While reading these plans, it occurred to me that an important defense strategy since ancient war times is to establish multiple remote defense stations that warn of incoming dangers at a distance. In the context of Earth, it would make most sense to make these warning stations co-orbital so that they follow the orbit of the Earth around the Sun. In particular, Trojan objects librate around the Lagrangian Points L4 and L5 which orbit 60 degrees ahead or behind the Earth around the Sun. Another opportunity is offered by horseshoe orbits which librate around the Lagrange point L3, opposite to the Earth around the Sun. Objects sent to these Lagrange points tend to stay put. At Lagrange points, the gravitational pull of two large masses, such as the Sun and the Earth, precisely equals the centripetal force required for a small object to move with them. These points can be used by spacecraft to reduce fuel consumption needed to remain in position.

A set of wide-field survey telescopes co-orbiting the Sun with the Earth could alert humanity of incoming NEOs at large distances, where a small nudge could make them miss Earth.

In exoplanetary systems around other stars, such an alert system may remain intact millions of years after a civilization went extinct as a result of a natural catastrophe or self-inflicted wounds. Any technological devices placed near Lagrange points would survive on stable orbits as technological monuments, long after the civilization is gone. It is a reduced version, much easier to engineer, than grandiose megastructures such as Dyson spheres — meant to harvest most of the energy from the host star. Since the warning signal is expected to be transmitted electromagnetically to the planet, radio or laser transmissions from multiple transmitters in co-orbit around a star would be a telltale techno-signature to search for.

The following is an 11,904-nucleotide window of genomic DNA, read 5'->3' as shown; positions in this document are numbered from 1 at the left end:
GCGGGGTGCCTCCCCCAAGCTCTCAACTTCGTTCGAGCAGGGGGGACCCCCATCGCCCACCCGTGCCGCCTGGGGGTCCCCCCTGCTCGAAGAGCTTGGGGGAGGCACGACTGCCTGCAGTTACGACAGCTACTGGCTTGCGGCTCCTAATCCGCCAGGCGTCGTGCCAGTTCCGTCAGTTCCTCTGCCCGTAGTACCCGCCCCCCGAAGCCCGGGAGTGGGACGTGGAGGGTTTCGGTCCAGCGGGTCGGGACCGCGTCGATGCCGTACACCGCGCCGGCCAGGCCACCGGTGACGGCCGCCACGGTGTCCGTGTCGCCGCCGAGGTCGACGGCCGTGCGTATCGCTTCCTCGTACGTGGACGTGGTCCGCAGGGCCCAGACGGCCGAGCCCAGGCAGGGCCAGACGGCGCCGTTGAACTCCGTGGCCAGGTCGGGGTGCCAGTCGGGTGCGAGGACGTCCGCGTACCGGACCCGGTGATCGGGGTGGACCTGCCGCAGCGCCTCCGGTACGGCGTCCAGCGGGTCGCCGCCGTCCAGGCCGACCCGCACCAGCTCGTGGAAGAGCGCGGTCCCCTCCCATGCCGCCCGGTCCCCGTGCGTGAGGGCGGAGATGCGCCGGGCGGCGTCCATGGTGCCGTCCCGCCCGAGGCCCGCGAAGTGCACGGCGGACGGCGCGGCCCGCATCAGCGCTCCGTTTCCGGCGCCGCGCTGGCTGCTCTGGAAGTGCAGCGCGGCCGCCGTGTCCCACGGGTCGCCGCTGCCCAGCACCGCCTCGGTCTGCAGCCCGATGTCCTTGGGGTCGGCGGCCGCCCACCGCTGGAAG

If Mars or Earth hosted earlier technological civilizations tens of millions of years ago, we might still find warning systems intact at relevant Lagrange points relative to solar system planets. Existing Earth-based survey telescopes are only capable of detecting the reflection of sunlight from objects bigger than `Oumuamua — the size of a football field, at these locations. But once we venture to these locations, we might find smaller technological relics from past civilizations in the solar system or beyond.

Most importantly, new space telescopes such as NEO Surveyor, will be able to find new interstellar objects like `Oumuamua and reveal their nature, be it astrophysical or technological in origin.

The most exciting archaeological monuments may yet be found by searching up in space rather than by digging deep into the ground.


Avi Loeb is the head of the Galileo Project, founding director of Harvard University’s — Black Hole Initiative, director of the Institute for Theory and Computation at the Harvard-Smithsonian Center for Astrophysics, and the former chair of the astronomy department at Harvard University (2011–2020). He chairs the advisory board for the Breakthrough Starshot project, and is a former member of the President’s Council of Advisors on Science and Technology and a former chair of the Board on Physics and Astronomy of the National Academies. He is the bestselling author of “Extraterrestrial: The First Sign of Intelligent Life Beyond Earth” and a co-author of the textbook “Life in the Cosmos”, both published in 2021. His new book, titled “Interstellar”, is scheduled for publication in August 2023.



Avi Loeb

Avi Loeb is the Baird Professor of Science and Institute director at Harvard University and the bestselling author of “Extraterrestrial” and "Interstellar".